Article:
Town With Pity—Eddie Fisher
The assignment: Go to South Philadelphia—Eddie Fisher’s home town—and find out what old friends there think about his current plight. He’s being ridiculed from all sides now. The whole world seems to be laughing at him. Examples from today’s newspapers alone: Hedda Hopper wrote, “Eddie Fisher has a whole new career as a comedian. When asked if he had a new romance, he said, ‘There are lots of romances in my life—my children.’ ” Jack Gould: “On WNEW yesterday, Eddie Fisher heaped fuel on his own ridiculous image by trying to make jokes about his Roman scandal; the drab lad should simply shut up and keep listeners from suspecting he enjoys all this fascinating trash.”
Robert Sylvester: “Merv Griffin saw a film so old, Eddie Fisher got the girl!”
But what do the home-town folks think of the boy they knew “when?”
Are they laughing, too?
Or do they feel sorry for Eddie?
The trip down
On the train from New York to Philadelphia, I read through some old notes I’d stuck in my briefcase. Specifically—an interview I had with Eddie’s mother, Kate, back in April of 1954; when Eddie was twenty-five years old. the most promising of the new crop of singers; when his recording of “Oh My Papa” was tops on everybody’s hit parade.
The interview with Kate had taken place in the living room of a nice new house Eddie had just bought for his family, on the outskirts of South Philly. I remember Kate as very happy and proud that day. Eddie had just completed an engagement at the Copacabana in New York and was up at Grossinger’s relaxing. In a few days he’d be leaving for Hollywood—his first big trip. She felt a little sorry that he had to go, she said, because Hollywood was so far away and she’d miss her son. But business was business, she said, and maybe—knock wood—he’d have good luck in that place called Hollywood. . . .
I got into a cab at Philadelphia’s Penn Station and asked the driver to take me to 2512 Fifth Street. It was the house where Eddie lived from the time he was horn. The house where he grew up.
The driver—Morris Solomon, forty-one, of Pennington Street—smiled and said, “That’s my old neighborhood. You know people there?”
I explained about the story I was doing.
Solomon started up the cab and then he shook his head and said, “Eddie Fisher. That poor guy. You know, I feel sorry for him. I really think he’s ruined his life. He was foolish. He had a good girl there in Debbie, his first wife. She would have stuck by him through that other mess. But what does he do but leave her. . . . He’s ruined. Sure, he’s still got a good voice. He sings nice. He sings good. I’m not saying he should kill himself. Far from that. But just think what a nice life he’d have had if he kept things the way they should have been kept. With such lovely children. . . . Well, Debbie’s all right now, at least.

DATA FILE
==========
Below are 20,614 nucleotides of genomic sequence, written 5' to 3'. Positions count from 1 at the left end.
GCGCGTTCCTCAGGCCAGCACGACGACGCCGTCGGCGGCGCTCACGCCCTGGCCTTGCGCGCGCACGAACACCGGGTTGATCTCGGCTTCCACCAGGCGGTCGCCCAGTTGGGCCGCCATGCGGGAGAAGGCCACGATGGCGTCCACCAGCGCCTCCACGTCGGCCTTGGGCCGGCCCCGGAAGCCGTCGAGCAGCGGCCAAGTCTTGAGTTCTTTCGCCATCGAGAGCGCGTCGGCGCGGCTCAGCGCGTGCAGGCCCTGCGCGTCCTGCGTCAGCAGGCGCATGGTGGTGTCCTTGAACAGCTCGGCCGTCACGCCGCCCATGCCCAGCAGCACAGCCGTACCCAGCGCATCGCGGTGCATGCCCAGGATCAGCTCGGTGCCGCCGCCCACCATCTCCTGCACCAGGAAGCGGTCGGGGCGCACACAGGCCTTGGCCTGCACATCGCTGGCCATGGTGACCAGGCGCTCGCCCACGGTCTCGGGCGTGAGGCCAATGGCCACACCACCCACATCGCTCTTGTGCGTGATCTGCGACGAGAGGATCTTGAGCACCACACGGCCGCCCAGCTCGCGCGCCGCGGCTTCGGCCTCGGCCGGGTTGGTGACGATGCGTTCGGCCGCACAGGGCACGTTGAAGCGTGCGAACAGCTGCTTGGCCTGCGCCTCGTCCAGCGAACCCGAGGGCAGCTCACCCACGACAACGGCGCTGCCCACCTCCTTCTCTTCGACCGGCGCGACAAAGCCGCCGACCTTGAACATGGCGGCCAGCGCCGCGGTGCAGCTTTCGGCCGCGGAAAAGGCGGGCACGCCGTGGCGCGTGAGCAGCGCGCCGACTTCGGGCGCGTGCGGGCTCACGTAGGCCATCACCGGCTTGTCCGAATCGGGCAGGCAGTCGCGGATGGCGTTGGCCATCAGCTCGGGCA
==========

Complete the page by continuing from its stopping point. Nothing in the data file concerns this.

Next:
“I have a brother-in-law, Charlie. Fourteen years ago Charlie went to California to work. He got a job in a shoe store out there. And one day he was fixing a window display and the boss of the whole chain of stores came by and complimented him on what he was doing. Charlie thought that was a nice thing for a boss to do. The boss’ name happened to be Harry Karl, the fellow Debbie’s married to today. So at least she’s got herself a nice husband there. . . . But Eddie. I don’t know. He just seems ruined to me. What kind of girl can he marry now? Where does he have left to go?”
Solomon let me off at 2512 Fifth. A tiny house, fresh-painted, two stories high, fronted by a small stone stoop, connected on either side with similar houses—a whole row of houses down the block.
I walked up the steps of 2512 and rang the front doorbell.
A pleasant woman answered and said no, she didn’t know Eddie Fisher, nor any of the Fishers; that her family had bought the house after the Fishers had moved.
“But,” she said, “the tailor across the street knew them. He’s been here about thirty-five years, on the same street. Maybe he can help you.”
“Don’t use my name. I don’t want anybody thinking I’m saying anything for publicity. But did I know Eddie Fisher? Did I know him? I fixed for him his first pair of long pants. His mother bought him the pants for the holiday, same holiday as today, the Passover. And they came from one of those stores where you just buy the pants with no alterations—you know? Cheap, in other words. So his mother brought Eddie in here with the pants and she said to me, ‘They’re his first long ones, they’re important, so would you fix them well for him?’
“I got to know Eddie since then. He was always coming in my store, sometimes to bring stuff in for cleaning and pressing, a lot of times just to come and keep an old man like me company. And I can’t say anything hut nice about him. Try to get me to say something bad about him and see how far you’ll get. How can anybody help liking somebody who’s good to his friends and his parents? To me. that’s the mark of a good man. Ever since he was a kid, Eddie was a polite boy, a nice dresser, courteous—very courteous. He was the kind of kid if he’d be in the store here with a suit to be pressed and if somebody else came in a few seconds after, he’d always ask the other person if he was in a hurry to go first.